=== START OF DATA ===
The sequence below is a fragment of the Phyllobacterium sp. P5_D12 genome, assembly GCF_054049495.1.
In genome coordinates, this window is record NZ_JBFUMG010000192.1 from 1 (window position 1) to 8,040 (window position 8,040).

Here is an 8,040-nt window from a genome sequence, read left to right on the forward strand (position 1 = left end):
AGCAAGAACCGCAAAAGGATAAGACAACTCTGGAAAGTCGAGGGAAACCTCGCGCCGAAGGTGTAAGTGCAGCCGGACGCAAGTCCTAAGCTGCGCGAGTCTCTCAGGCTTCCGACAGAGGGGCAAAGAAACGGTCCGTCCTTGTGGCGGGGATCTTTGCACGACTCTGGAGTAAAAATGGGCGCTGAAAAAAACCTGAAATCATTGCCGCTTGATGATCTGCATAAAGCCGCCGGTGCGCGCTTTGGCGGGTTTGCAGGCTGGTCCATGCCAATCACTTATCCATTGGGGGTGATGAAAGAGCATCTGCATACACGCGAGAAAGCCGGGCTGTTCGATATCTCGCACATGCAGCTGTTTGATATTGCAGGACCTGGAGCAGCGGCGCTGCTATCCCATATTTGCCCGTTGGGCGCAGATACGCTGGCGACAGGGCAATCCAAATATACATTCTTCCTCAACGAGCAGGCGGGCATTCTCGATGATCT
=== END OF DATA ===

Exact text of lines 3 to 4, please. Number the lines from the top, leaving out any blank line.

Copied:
Here is an 8,040-nt window from a genome sequence, read left to right on the forward strand (position 1 = left end):
AGCAAGAACCGCAAAAGGATAAGACAACTCTGGAAAGTCGAGGGAAACCTCGCGCCGAAGGTGTAAGTGCAGCCGGACGCAAGTCCTAAGCTGCGCGAGTCTCTCAGGCTTCCGACAGAGGGGCAAAGAAACGGTCCGTCCTTGTGGCGGGGATCTTTGCACGACTCTGGAGTAAAAATGGGCGCTGAAAAAAACCTGAAATCATTGCCGCTTGATGATCTGCATAAAGCCGCCGGTGCGCGCTTTGGCGGGTTTGCAGGCTGGTCCATGCCAATCACTTATCCATTGGGGGTGATGAAAGAGCATCTGCATACACGCGAGAAAGCCGGGCTGTTCGATATCTCGCACATGCAGCTGTTTGATATTGCAGGACCTGGAGCAGCGGCGCTGCTATCCCATATTTGCCCGTTGGGCGCAGATACGCTGGCGACAGGGCAATCCAAATATACATTCTTCCTCAACGAGCAGGCGGGCATTCTCGATGATCT